|Change You Can Believe In
by Edmund F. “Ned” Brown, IV
This story features a fashion event, but it is really about change in a very traditional city, my beloved Charleston. Change to societies is interesting to observe. Some adapt, and some resist. I love examples of societies that foolishly resist change. The French (whom I dearly love) are the all-time leaders with change denial.
The examples are numerous, and my favorite example was when the Catholic Church upped and moved the Papacy from Avignon in 1378 back to Rome. The response was uniquely French: they elected their own anti-Pope, Clement VII, to rival the Roman Pope, Urban VI. Problem was, the French anti-Pope had no army to command and limited financial resources. Resistance to change did not deter the French; no sir, they elected four more anti-Popes over sixty years, before they finally threw in the serviette and rejoined the Roman church.
Nothing jolts the social status quo more than a financial tsunami rolling over Society’s investment portfolios. For some our friends in New York, the Hamptons and Palm Beach, it was the one-two punch of the stock market collapse in 2008 and the Madoff scam.
For many old Charleston families, it was the market drop coupled with an unknown nemesis, Wachovia CEO, Bob Steele. You see, many Charleston families held large amounts of Wachovia stock via a local predecessor bank, the South Carolina National Bank (SCNB), which was sold to Wachovia.
For years, the SCNB stock was akin to a utility: strong, stable, and paying a healthy dividend. When loan portfolios deteriorated for many banks in 2007-2008, Wachovia was not spared.
Steele was a Treasury Undersecretary in the George W. Bush Administration. He arrived at Wachovia in July 2008 to stabilize the bank. By September, the balance sheet at Wachovia had deteriorated so far that Steele was forced by the regulators to find an acquirer. Wells Fargo and Citigroup came forward, but it wasn’t quite a bidding war.
In the end, and within just a few months, Wachovia shareholders received just $5.73 per share. One prominent local Charleston bank president told me that $1 billion in Charleston wealth was wiped away in the Wachovia sale to Wells Fargo.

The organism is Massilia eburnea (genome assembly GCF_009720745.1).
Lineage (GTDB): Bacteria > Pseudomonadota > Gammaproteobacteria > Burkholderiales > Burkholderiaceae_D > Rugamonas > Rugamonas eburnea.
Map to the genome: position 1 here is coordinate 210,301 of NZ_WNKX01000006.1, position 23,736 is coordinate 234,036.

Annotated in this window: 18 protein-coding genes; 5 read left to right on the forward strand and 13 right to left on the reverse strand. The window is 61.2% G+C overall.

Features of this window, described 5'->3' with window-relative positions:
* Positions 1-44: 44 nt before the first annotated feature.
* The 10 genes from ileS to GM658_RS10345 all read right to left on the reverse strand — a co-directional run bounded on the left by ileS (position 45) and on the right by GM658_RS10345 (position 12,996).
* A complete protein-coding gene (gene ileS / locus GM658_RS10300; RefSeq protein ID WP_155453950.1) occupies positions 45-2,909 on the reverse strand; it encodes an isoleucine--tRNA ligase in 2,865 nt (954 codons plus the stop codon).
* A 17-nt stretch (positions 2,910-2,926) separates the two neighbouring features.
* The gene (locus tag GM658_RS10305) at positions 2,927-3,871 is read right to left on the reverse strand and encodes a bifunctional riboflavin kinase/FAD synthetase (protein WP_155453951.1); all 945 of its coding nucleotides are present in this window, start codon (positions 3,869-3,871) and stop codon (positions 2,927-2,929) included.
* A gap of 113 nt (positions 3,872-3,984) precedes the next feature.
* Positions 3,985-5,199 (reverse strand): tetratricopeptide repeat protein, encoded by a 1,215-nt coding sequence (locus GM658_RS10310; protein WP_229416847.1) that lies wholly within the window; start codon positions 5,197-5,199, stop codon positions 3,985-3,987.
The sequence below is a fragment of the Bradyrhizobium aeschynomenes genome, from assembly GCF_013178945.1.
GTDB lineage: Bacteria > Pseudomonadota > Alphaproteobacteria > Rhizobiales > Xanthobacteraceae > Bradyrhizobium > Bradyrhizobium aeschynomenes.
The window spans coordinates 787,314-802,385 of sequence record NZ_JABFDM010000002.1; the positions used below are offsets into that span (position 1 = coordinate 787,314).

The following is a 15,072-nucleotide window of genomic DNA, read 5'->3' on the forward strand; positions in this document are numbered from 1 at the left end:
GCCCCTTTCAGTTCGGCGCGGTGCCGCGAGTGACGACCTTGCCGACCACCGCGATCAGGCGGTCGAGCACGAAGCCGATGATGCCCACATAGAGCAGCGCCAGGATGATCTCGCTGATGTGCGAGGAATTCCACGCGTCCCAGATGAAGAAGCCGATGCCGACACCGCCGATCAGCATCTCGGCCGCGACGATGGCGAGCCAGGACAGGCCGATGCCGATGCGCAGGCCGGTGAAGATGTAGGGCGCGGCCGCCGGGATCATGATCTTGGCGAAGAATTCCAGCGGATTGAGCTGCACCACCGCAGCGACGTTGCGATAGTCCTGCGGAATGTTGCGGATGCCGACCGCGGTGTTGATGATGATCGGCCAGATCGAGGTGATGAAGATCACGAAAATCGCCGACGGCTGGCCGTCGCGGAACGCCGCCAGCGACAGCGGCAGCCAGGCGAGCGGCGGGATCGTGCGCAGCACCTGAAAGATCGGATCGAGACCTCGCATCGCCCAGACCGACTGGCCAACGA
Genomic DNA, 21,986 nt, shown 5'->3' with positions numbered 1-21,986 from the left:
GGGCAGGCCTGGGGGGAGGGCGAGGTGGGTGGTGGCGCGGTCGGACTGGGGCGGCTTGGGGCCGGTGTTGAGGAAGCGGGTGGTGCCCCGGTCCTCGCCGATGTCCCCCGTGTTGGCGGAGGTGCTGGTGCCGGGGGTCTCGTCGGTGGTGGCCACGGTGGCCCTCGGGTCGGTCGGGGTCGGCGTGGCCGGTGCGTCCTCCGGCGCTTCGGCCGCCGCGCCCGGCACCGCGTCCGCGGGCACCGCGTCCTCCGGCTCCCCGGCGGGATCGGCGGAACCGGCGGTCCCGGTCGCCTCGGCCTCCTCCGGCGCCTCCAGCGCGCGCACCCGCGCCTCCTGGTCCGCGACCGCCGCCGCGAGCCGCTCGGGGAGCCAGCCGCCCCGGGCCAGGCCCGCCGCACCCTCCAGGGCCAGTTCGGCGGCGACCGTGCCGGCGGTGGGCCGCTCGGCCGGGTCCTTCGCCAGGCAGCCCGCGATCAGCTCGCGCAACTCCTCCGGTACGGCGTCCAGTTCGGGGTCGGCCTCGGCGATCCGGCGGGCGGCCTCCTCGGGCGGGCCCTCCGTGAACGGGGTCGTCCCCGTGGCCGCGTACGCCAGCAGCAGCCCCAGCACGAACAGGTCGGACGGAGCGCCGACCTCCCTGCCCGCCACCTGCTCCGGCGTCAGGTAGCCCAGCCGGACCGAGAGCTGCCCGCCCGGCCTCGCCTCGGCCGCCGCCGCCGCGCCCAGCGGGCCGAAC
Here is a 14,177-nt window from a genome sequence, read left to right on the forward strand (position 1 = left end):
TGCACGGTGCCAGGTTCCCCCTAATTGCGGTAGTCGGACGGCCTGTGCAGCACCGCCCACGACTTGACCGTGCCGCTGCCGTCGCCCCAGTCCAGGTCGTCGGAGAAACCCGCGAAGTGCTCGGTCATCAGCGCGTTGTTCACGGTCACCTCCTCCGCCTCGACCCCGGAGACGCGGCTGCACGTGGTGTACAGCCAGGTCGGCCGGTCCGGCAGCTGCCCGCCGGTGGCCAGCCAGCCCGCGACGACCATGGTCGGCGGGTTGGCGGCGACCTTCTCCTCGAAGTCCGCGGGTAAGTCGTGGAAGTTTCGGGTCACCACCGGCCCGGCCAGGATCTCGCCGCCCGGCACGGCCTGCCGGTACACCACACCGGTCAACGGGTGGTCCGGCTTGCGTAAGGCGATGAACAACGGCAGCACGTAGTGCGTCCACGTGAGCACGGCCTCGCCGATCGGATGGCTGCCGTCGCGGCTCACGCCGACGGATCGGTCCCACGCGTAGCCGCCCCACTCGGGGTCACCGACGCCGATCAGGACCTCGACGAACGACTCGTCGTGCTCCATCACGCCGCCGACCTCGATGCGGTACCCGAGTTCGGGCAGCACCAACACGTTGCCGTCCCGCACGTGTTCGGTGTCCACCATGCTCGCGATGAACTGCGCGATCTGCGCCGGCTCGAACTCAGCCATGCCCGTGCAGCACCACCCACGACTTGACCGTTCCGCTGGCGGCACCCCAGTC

Meanwhile, the financial calamity impacting the local social and financial status quo in Charleston during 2008 did not deter an invigorating and exciting new undercurrent of change by a younger group who did not have much invested in the market.
Who would have thought that Charleston would become an emerging fashion venue in just four years? In 2006, Ayoka Lucas, Style Editor at Charleston Magazine, created Charleston Fashion Week, and it was launched in 2007.
|I had the opportunity to attend this year’s event, which was absolutely first rate- organized, well choreographed, fun and accessible. My thanks to Vail Duggan, who handles the press, and is very professional setting-up interviews and running the show. In just four years, Charleston Fashion Week is becoming an emerging worldwide fashion locale. Charleston Fashion Week is all about encouragement.
Young designers and models are given tremendous support by their peers, the larger fashion community, and the general public who pay to attend. Right from the first year, the fashion show’s winner for emerging designers, Carol Hannah Whitfield, went on to place third in Season 6 of Project Runway.
|Last year’s emerging designer winner was Marysia Reeves. Her line was picked-up by Anthropologie and Urban Outfitters, and her swimwear was featured in this year’s Sports Illustrated swimsuit issue — a huge coup.